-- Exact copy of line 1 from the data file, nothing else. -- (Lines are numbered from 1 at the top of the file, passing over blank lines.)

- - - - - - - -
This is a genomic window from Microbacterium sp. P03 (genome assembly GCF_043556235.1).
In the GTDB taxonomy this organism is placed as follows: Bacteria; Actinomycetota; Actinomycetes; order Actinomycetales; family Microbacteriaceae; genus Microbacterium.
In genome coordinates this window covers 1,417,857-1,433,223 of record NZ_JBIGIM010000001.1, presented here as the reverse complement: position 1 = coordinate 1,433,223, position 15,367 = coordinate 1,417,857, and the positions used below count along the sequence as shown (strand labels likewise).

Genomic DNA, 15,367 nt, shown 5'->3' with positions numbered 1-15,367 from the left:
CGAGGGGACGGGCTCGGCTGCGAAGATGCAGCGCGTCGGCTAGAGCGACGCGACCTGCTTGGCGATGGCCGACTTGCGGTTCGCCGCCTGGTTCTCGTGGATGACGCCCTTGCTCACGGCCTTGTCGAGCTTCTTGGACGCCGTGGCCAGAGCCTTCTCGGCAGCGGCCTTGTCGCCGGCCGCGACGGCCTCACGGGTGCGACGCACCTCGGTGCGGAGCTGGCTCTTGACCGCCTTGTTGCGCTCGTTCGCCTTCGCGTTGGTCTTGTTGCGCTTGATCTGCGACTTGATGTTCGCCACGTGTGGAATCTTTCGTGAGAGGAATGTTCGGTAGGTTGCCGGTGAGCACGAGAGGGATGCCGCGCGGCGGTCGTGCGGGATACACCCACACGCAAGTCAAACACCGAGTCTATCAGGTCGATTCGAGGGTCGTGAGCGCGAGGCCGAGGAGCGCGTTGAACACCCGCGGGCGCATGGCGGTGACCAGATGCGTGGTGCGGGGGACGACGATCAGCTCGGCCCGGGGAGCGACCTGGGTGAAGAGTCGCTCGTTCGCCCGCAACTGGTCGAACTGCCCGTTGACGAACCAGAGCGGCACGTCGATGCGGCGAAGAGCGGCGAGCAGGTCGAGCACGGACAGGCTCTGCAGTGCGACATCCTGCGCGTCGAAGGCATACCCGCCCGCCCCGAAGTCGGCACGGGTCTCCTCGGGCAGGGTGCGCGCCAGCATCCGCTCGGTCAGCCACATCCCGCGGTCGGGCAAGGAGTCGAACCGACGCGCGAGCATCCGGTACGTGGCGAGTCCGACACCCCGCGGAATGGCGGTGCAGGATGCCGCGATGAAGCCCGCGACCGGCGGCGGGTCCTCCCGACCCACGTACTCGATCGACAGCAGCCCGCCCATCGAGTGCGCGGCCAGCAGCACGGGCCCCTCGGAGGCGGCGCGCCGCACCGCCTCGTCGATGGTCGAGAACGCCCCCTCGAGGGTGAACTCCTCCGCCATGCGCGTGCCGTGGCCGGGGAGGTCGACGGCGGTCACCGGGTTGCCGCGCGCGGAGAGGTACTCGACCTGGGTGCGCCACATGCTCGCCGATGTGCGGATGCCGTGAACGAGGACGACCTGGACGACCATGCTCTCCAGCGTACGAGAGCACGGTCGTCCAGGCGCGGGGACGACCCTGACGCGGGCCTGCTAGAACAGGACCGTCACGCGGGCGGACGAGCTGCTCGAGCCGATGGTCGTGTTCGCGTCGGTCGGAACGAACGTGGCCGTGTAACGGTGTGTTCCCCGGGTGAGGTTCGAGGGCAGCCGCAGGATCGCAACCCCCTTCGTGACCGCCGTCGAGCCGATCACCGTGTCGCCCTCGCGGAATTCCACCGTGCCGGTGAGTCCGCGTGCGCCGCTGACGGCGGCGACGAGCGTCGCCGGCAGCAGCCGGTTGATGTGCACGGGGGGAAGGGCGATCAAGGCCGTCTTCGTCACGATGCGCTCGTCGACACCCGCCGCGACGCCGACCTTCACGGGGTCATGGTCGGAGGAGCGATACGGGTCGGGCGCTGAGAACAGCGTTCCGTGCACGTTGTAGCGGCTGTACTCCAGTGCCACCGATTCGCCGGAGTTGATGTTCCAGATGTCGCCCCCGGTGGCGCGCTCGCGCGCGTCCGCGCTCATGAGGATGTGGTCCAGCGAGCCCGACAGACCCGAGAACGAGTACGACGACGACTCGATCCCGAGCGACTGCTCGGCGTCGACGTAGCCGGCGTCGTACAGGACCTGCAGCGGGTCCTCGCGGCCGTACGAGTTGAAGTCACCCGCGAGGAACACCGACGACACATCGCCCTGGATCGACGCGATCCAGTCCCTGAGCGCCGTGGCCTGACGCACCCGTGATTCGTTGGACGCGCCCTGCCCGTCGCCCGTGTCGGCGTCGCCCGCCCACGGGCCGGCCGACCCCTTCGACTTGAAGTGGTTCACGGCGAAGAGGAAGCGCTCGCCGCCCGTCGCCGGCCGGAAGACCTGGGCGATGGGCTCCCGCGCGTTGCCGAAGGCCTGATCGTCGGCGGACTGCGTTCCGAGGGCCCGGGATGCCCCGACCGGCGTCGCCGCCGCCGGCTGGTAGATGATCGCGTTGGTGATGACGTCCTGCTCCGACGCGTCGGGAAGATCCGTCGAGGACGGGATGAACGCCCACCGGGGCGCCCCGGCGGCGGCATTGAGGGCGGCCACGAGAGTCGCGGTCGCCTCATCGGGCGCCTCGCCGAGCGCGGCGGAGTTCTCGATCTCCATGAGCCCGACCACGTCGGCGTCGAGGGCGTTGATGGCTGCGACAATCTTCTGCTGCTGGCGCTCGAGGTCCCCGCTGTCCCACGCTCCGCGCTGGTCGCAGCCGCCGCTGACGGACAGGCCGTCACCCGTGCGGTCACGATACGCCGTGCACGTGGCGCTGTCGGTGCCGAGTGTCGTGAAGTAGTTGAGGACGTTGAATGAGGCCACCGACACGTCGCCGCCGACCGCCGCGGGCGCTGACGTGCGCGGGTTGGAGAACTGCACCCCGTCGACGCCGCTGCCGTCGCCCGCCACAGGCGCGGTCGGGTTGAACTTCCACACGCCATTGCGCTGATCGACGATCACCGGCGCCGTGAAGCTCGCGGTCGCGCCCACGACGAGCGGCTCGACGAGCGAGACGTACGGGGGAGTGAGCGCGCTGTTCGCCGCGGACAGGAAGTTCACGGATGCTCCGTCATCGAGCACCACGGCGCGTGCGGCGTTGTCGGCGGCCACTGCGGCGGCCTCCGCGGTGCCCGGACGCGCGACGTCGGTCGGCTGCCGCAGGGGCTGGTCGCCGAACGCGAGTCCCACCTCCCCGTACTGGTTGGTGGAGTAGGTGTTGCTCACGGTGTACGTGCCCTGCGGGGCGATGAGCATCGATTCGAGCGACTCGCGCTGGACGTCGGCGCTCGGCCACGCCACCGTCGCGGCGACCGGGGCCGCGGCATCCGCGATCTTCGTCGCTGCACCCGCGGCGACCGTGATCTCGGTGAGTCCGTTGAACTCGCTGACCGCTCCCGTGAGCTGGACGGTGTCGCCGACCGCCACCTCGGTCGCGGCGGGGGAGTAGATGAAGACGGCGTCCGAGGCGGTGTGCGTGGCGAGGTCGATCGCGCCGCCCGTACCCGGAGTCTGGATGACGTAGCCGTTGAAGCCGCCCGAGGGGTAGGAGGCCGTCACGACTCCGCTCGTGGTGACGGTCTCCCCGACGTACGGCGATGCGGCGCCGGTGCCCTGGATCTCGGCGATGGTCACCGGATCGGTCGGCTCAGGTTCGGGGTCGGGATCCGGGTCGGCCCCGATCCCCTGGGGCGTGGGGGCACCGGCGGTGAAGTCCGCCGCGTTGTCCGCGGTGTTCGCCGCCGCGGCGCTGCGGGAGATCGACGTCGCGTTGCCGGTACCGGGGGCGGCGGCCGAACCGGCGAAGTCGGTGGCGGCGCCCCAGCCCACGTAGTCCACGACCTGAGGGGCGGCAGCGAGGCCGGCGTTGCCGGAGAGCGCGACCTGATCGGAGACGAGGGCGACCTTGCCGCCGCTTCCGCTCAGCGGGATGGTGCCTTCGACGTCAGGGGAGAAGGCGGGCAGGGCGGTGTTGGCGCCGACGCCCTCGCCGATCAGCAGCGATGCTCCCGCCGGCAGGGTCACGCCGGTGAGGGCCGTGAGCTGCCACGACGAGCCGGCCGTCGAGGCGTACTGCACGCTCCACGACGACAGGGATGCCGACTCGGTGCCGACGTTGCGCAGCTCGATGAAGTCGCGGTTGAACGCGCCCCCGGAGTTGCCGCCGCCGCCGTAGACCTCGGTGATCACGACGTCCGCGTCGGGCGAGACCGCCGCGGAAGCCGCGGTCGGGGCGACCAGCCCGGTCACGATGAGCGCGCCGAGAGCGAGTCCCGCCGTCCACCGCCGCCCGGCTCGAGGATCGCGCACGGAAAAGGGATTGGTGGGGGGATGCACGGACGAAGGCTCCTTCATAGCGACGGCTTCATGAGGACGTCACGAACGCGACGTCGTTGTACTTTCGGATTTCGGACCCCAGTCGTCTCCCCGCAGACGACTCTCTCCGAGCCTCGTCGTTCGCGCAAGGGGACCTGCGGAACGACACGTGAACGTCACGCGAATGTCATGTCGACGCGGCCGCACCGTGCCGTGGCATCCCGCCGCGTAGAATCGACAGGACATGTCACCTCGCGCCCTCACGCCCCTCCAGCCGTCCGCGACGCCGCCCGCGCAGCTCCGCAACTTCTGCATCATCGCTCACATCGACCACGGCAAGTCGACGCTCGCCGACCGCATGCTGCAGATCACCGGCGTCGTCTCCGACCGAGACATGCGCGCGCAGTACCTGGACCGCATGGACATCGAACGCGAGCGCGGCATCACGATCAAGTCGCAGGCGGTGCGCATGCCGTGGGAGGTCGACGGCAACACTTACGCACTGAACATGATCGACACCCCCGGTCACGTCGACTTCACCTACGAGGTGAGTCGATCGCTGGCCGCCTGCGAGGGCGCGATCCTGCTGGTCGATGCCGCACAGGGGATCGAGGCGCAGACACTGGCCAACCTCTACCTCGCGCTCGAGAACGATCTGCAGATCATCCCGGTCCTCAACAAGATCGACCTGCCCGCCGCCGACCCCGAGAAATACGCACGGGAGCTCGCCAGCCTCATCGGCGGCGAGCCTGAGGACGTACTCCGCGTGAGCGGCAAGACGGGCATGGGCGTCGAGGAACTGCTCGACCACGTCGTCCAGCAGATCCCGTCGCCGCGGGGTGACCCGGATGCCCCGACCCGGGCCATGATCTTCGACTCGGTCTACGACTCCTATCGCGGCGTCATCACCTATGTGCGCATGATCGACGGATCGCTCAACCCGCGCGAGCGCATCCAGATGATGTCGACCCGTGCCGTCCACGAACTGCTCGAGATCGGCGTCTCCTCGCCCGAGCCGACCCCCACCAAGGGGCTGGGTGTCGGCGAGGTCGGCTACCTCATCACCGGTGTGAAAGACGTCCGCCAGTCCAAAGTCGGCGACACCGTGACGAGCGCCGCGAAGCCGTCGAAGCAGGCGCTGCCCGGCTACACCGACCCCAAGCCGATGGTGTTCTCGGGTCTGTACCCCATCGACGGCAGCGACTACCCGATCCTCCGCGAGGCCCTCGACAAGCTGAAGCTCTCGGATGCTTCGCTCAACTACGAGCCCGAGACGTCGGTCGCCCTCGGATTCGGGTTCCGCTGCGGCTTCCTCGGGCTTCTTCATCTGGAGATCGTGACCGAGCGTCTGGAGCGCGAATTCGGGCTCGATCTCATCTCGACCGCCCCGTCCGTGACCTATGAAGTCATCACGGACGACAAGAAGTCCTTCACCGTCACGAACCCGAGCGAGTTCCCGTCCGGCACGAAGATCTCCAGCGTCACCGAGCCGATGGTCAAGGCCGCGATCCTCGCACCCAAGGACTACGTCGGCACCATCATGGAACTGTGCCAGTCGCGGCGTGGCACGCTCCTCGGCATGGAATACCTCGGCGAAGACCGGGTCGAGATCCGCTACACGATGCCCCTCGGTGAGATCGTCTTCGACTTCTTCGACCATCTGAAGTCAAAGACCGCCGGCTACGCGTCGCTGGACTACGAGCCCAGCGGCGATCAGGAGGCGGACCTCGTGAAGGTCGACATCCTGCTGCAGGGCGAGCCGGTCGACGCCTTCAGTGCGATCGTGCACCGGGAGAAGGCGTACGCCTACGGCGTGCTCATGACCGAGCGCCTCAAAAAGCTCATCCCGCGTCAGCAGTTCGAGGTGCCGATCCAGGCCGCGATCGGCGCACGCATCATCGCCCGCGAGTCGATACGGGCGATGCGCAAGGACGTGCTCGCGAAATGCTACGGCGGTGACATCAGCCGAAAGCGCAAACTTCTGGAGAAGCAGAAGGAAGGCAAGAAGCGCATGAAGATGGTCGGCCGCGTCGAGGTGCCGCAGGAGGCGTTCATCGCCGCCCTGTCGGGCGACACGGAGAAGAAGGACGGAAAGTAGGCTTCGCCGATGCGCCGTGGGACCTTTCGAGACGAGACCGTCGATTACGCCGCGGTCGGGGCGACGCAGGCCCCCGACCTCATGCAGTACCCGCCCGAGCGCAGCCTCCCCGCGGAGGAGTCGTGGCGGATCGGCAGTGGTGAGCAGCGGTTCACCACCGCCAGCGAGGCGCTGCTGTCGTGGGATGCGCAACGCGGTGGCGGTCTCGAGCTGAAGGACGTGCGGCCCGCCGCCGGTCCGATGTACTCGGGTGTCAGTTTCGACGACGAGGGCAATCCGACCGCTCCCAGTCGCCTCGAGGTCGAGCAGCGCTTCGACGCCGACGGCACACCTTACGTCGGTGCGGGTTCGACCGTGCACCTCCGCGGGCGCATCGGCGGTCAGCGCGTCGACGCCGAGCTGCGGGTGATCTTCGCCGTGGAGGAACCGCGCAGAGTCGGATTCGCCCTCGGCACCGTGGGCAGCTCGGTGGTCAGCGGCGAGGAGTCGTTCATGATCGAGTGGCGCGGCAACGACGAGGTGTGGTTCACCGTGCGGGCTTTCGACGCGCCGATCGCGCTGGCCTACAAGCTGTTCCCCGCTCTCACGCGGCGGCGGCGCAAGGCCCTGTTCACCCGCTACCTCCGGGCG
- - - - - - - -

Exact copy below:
This is a genomic window from Microbacterium sp. P03 (genome assembly GCF_043556235.1).